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madaboutcheetah

Ken, wonder what's in store for your viewing next week - I guess you'll soon find out. Enjoy your trip!!!

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Romance in the Lamai Wedge - Northern Serengeti, Tanzania, August 2013  

Dare to be different! As the wildebeest migration proceeds through the Mara the herds graze on the move creating a low envelope of dust that seems to settle around head-height. One beastie dared to

The Ivory Queen! This matriarch had very impressive tusks and was the dominant cow in a large family group that we came across. The calf in the image is hers (there is also an almost hidden "aunt"

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Guest John Milbank

They were often "together", Ken, but spread out...so you needed a wide angle shot to get all 20+, but locations were so poor that it was a waste of time.

 

My best opportunities were when they lived on an elephant carcass for several days in August '02...even then some of the pride were out of sight behind the carcass. There are some reasonable shots of that event on my 'Lions of Selinda' page. A cherry picker looking down on the meal would have been the way to go :(

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madaboutcheetah

10 members, Ken (plus the Two pride males). 7 of the cubs from 2007 have survived - Lost one.

 

I didn't see them in October - maybe they will return from Savuti to see you / never know..........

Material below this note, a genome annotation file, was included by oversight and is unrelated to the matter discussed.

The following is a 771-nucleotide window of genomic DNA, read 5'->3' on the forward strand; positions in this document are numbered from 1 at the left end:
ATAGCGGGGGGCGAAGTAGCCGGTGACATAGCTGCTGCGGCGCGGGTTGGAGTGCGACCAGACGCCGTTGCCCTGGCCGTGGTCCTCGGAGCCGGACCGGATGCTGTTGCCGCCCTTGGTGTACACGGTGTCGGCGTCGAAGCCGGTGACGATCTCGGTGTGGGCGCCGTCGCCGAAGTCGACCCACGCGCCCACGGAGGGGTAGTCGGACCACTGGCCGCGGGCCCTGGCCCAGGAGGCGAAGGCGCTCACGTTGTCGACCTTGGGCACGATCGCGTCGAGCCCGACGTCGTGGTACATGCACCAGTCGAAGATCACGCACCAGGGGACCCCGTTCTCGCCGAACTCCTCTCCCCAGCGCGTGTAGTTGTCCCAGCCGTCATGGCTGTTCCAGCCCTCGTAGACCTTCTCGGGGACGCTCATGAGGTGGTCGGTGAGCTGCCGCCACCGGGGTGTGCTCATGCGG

RE male dynamics - there are only two weak males at the moment. They will flee if Milky Eye returns. The other 4 young brutes have not been around for the past many months also........ they are apparently in the mopane.

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madaboutcheetah

Ken,

 

You are correct - in early June 2007, 3 cubs were still in a thicket near Selinda main camp. I found them while with Motsamai. The older 5 cubs, were already mobile and playful by then.....

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  • 4 weeks later...
africaaddict

Another opportunistic shot, or rather just plain lucky was of a Southern Carmine Bee-eater in the process of catching Bees.

Sth Luangwa NP- Zambia. It's unfortunate that it was taken in harsh midday light.

Nikon D2Xs 300 f/2.8VR ISO100 f/2.8 1/800s@300mm.

 

Cheers

Marc

 

354040497_oPwKT-XL.jpg

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Well done Marc. Light looks harsh but it would still be a cracking shot without the bee too.

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  • 2 weeks later...

The action in Ken's shot is superb. They're great birds to watch.

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twaffle

Ken, that is absolutely fantastic!! I am envious.

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  • 2 weeks later...
twaffle

I like the fact that you can see the bird's eye so clearly, and the feet clinging to the top of the wood is really interesting. I also like the soft variation in the background, not just a blue sky.

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Yes. Artie would love that BG.

 

What post processing did you do?

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Guest sniktawk

Here is a JPEG of the original RAW

EOS 1D MkIII

500mm F4 IS

F9

1/2500

ISO800

plus most importantly overexposed by using EV +.67

 

 

It seems that I did a crop, a slight sharpen (all digital images require sharpening), and possibly used my favourite plug in to bring out colours a little. Send me a PM for details , Wendy Langley has a copy of the plug in.

 

 

gallery_5074_92_36188.jpg.

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velvia plug in I suspect.

 

and yes you would have to over expose to allow for the blue sky BG.